When the president of the United States makes several major shifts on policy in the course of the week, it’s bound to raise a series of questions. Luckily, there’s someone whose job is to answer those questions, giving the press information about the president’s thinking and direction: the White House press secretary.
At least in theory. Sean Spicer seemed less than enthused on Thursday about trying to explain why Donald Trump shifted his view on issues ranging from the Export-Import Bank to interest rates to Chinese currency manipulation in an interview with The Wall Street Journal. Trump also announced that NATO, which he had said was obsolete, is no longer obsolete. During Thursday’s White House briefing, reporters wanted to know what had happened, and what this meant for other Trump positions—were they equally malleable?
Spicer gamely began with a physics- and grammar-bending metaphor.
“I think, respectfully, I think you can look at what you’re referring to as a shift in a lot of ways, and by that I mean I saw a couple instances with respect to NATO being one of those shifts, and if you look at what’s happened, it’s those entities or individuals in some cases or issues evolving toward the president’s position,” he said.
On NATO, Spicer noted that Trump had demanded that the alliance focus more on terror and that other members increase their defense spending. Both those things are seeing movement, Spicer said. This is fair as far as it goes: The changes may not be due to Trump, but there has been movement.
But it doesn’t explain the economic-policy shifts, and on those Spicer was rather more vague. Why had the president decided the Ex-Im Bank wasn’t such a bad idea?
“Let me get back to you on the Ex-Im bank. It’s a very complex issue and I would like to get back.”
Why does Trump no longer believe China is devaluing its currency, even though he has said so as recently as February?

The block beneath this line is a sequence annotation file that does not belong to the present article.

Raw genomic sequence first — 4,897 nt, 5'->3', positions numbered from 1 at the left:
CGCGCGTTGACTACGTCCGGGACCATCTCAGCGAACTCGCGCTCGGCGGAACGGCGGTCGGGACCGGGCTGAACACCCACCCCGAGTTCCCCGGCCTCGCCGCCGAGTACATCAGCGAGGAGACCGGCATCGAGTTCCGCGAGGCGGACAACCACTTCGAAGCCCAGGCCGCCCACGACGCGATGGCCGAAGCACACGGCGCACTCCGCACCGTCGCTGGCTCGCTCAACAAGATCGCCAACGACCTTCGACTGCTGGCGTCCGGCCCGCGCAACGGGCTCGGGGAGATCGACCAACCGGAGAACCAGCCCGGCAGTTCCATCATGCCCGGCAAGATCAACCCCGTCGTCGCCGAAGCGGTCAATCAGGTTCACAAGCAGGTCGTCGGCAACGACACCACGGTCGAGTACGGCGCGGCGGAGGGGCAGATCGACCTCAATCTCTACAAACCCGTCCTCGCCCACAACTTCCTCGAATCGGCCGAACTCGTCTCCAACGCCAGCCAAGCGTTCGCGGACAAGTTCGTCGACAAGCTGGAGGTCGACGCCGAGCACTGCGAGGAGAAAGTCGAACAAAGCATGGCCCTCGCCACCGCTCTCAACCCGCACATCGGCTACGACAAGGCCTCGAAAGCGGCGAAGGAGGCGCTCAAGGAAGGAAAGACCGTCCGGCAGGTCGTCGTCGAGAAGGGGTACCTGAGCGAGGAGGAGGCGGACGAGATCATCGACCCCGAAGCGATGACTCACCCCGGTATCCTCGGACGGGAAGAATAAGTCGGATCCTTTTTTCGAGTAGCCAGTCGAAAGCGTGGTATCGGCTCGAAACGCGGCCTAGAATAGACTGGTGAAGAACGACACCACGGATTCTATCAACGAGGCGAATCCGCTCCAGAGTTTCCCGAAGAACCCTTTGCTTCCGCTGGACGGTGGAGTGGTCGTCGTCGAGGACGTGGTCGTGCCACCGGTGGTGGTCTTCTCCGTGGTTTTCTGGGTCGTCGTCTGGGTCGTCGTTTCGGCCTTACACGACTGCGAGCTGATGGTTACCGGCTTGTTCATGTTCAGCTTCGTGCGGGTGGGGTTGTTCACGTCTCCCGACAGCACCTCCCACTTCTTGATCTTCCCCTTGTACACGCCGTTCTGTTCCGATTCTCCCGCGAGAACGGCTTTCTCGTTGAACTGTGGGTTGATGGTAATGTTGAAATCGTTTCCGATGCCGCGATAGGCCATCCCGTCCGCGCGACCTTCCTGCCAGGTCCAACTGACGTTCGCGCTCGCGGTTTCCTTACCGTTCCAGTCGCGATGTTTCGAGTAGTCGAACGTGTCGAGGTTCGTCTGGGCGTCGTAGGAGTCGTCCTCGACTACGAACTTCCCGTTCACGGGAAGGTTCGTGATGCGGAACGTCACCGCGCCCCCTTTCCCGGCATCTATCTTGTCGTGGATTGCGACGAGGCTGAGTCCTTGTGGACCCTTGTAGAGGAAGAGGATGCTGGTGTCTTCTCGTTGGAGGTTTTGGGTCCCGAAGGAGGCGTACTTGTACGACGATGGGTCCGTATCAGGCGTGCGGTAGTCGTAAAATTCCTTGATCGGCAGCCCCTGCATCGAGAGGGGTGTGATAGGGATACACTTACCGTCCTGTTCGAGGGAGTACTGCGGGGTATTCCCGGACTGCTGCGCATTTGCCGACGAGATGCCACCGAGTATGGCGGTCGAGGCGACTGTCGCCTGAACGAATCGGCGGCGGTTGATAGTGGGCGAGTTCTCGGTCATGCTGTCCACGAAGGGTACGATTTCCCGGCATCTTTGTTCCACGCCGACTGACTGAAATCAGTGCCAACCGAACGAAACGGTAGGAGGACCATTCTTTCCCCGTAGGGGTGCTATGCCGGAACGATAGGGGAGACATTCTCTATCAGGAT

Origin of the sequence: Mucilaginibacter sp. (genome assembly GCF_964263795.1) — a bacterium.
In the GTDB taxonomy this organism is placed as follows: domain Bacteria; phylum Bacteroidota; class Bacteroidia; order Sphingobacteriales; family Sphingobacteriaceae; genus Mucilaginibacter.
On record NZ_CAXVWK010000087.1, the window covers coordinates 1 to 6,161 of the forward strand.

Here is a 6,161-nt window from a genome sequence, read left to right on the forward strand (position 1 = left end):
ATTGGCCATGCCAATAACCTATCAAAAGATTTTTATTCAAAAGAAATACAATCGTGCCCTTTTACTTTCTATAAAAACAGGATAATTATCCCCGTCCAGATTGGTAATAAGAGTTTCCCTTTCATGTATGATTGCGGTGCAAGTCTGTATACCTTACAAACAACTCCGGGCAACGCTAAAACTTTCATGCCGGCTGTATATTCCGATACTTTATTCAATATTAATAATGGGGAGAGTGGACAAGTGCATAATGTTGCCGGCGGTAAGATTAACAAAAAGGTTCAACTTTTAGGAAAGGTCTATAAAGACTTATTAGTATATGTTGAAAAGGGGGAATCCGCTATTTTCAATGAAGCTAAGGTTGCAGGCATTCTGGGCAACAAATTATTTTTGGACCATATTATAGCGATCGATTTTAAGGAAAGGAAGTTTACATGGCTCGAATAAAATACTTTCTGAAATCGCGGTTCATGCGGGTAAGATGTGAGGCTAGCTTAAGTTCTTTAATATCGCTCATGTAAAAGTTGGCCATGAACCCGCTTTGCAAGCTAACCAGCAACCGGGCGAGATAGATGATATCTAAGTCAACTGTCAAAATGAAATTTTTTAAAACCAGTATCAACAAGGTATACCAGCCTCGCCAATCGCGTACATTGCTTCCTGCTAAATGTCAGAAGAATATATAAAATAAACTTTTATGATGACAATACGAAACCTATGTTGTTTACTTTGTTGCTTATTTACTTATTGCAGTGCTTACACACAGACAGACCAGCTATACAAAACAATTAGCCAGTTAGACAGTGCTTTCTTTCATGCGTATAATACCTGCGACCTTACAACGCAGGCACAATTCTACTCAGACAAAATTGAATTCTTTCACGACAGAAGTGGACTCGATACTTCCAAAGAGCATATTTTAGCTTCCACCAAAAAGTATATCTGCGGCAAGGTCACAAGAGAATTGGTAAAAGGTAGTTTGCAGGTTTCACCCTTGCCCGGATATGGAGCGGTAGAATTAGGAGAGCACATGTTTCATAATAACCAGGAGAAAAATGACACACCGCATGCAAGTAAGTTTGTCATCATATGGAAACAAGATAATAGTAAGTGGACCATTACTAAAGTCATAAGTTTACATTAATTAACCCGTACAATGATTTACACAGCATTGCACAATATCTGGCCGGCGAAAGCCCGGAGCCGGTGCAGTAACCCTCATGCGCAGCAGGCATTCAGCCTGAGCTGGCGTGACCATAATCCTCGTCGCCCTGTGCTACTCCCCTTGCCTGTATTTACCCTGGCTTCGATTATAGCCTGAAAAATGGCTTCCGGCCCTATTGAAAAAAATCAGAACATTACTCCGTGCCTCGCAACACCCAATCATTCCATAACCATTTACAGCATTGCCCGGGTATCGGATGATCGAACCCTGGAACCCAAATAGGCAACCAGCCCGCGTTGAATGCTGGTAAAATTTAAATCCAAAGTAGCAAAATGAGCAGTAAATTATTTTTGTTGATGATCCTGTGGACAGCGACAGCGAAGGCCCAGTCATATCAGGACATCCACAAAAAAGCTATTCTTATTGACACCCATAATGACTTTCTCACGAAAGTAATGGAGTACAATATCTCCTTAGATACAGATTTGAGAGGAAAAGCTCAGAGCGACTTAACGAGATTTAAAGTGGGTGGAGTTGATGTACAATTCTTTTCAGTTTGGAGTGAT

“It’s a very, very complex issue and I’m gonna leave it to the president to specifically answer it,” Spicer offered.
There’s an element of comedy to this: Spicer’s job is to explain the president’s positions to the press and the public. And sure, the press secretary can’t be expected to be an expert in every topic. Except that Spicer knows a thing or two about trade policy, having served as a spokesman for the Office of the U.S. Trade Representative during the George W. Bush administration.
Spicer’s had a rough week. On Tuesday, he stumbled into an unfortunate and ill-conceived comparison between Bashar al-Assad and Adolf Hitler, only digging himself deeper before realizing his error and trying to reverse it. It’s also hard to defend Trump when he changes his positions so abruptly, especially while admitting in some cases that he simply did not understand the question at hand. Moreover, Spicer has reason to be nervous. Trump is believed to watch press briefings closely. Spicer could be concerned about wedding himself too closely to any one position, since Trump could easily just change his mind back. He has on occasion contradicted Spicer’s statements in the briefing room.
Still, the correct answer is surely to defend whatever whatever the president says his policy is right now. If even his own spokesman can’t understand and explain that, how is anyone else to do so?